Purchases of new homes in the U.S. surged in December to the highest level in 10 months, closing out the best year for housing since 2007.
Sales jumped 10.8 percent last month to a 544,000 annualized pace, a Commerce Department report showed Wednesday. The Bloomberg survey median called for a 500,000 rate. For all of 2015, purchases climbed 14.6 percent to 501,000.
Employment gains and attractive mortgage rates combined to push new-home sales forward for a fourth straight year. Sustained hiring and income growth would provide further impetus for the market, encouraging more construction and contributing to the economy.
“The housing market is making progress, that’s going to continue this year,” Stan Shipley, an economist at Evercore ISI in New York, said before the report. “More people are coming into the market and they’re serious about the purchase.”
Estimates in the Bloomberg survey median ranged from 478,000 to 550,000. Sales rose to 491,000 in November, previously reported as 490,000.
The median sales price decreased 4.3 percent from December 2014 to $288,900, the report showed.
Purchases increased in all four U.S. regions, led by a 31.6 percent jump in the Midwest. Sales climbed 21 percent in the West.
The supply of homes at the current sales rate dropped to 5.2 months from 5.6 months in the prior month. There were 237,000 new houses on the market at the end of December compared with 231,000 a month earlier.
As concerns about the global economy have mounted and prompted a flight to the safety of U.S. Treasury securities, borrowing costs have declined for consumers since the Fed’s decision. The average rate on a 30-year fixed mortgage was 3.81 percent in the week ended Jan. 21, down from 3.97 percent in mid-December.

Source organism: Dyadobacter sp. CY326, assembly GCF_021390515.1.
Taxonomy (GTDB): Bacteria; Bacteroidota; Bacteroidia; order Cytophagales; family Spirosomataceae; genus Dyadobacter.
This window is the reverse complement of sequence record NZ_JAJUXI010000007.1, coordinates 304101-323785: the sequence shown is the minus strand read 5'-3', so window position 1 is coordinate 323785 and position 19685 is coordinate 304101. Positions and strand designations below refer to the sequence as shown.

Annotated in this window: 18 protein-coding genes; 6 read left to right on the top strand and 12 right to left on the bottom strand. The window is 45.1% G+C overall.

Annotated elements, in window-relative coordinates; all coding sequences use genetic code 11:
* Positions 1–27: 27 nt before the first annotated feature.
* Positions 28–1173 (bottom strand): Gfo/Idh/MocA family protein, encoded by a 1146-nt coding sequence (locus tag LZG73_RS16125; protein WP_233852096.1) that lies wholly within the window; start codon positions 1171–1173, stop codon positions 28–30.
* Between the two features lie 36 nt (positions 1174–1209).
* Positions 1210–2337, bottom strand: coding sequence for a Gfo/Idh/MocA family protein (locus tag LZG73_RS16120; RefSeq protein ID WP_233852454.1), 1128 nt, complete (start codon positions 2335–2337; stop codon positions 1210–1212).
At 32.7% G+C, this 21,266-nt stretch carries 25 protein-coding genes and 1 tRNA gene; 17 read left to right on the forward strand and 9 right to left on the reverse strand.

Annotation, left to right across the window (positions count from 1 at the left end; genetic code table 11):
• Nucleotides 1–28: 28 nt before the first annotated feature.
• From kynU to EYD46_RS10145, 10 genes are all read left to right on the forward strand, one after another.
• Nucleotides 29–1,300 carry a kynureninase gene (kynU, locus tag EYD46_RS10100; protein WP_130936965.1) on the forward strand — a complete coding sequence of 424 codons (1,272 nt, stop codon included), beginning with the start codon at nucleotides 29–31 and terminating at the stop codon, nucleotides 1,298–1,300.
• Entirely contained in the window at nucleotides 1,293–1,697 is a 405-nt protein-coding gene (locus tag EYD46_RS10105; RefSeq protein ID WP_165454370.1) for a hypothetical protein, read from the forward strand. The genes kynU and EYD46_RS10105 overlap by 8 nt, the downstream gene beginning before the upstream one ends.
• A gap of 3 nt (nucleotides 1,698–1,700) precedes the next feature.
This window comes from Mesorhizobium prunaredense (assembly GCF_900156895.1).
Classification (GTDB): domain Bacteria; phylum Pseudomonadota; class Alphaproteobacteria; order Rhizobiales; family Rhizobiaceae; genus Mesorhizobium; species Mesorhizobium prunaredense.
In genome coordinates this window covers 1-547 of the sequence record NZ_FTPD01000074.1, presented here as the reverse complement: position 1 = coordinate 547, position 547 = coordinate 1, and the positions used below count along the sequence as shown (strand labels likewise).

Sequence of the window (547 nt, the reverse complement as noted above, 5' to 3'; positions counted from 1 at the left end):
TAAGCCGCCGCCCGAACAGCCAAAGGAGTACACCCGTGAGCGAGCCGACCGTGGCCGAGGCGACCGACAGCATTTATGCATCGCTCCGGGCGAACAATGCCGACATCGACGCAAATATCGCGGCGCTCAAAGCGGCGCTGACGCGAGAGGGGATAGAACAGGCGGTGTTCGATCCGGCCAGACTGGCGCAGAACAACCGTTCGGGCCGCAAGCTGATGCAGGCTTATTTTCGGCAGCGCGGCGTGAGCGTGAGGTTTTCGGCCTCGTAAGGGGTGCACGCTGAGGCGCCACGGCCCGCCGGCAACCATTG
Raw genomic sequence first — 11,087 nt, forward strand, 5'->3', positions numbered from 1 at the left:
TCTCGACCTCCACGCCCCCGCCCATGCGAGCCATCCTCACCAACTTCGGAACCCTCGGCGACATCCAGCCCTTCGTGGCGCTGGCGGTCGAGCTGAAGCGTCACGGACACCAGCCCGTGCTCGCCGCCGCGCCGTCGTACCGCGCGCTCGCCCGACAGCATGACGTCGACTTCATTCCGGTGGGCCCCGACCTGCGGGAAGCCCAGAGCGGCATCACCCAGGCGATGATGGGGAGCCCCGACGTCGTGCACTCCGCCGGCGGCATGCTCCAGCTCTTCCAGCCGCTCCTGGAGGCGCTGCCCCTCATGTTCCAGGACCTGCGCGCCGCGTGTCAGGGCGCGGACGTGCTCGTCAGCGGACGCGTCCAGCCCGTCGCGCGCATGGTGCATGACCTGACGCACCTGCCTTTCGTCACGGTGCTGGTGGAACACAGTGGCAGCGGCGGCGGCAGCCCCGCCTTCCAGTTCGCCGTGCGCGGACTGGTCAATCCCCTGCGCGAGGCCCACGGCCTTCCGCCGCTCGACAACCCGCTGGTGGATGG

That’s prompted an increase in mortgage applications for home purchases. The three-month average of the Mortgage Bankers Association’s index that tracks those applications is the highest since 2010.
New-home sales, tabulated when contracts get signed, are considered a timelier barometer of the residential market than purchases of previously owned properties. The latter are calculated when a contract closes, typically a month or two later, and account for about 90 percent of the market.
The new-home sales report follows other recent data that indicate mixed progress for the industry.
Existing-home sales climbed more than projected in December to wrap up the best year since 2006, the National Association of Realtors reported on Jan. 22. Prices of previously-owned dwellings climbed as the supply of houses on the market was the smallest of any December since 1999.
While new home construction unexpectedly fell in December, 2015 was still the strongest year in eight, according to Commerce Department data.
The job market has been a pillar for housing. A jump in December payrolls capped the best back-to-back years for employment since 1998-99, and the unemployment rate is hovering near eight-year lows. At the same time, worker pay is sluggish. Average hourly earnings have been mostly stuck in the 2 percent range since the expansion began in mid-2009.
Prospective homebuyers may continue to benefit from low borrowing costs even after the Federal Reserve raised its benchmark interest rate in December for the first time since 2006. Central bank policy makers, who’ve said further moves will be gradual, are due to release a statement following their meeting on Wednesday.
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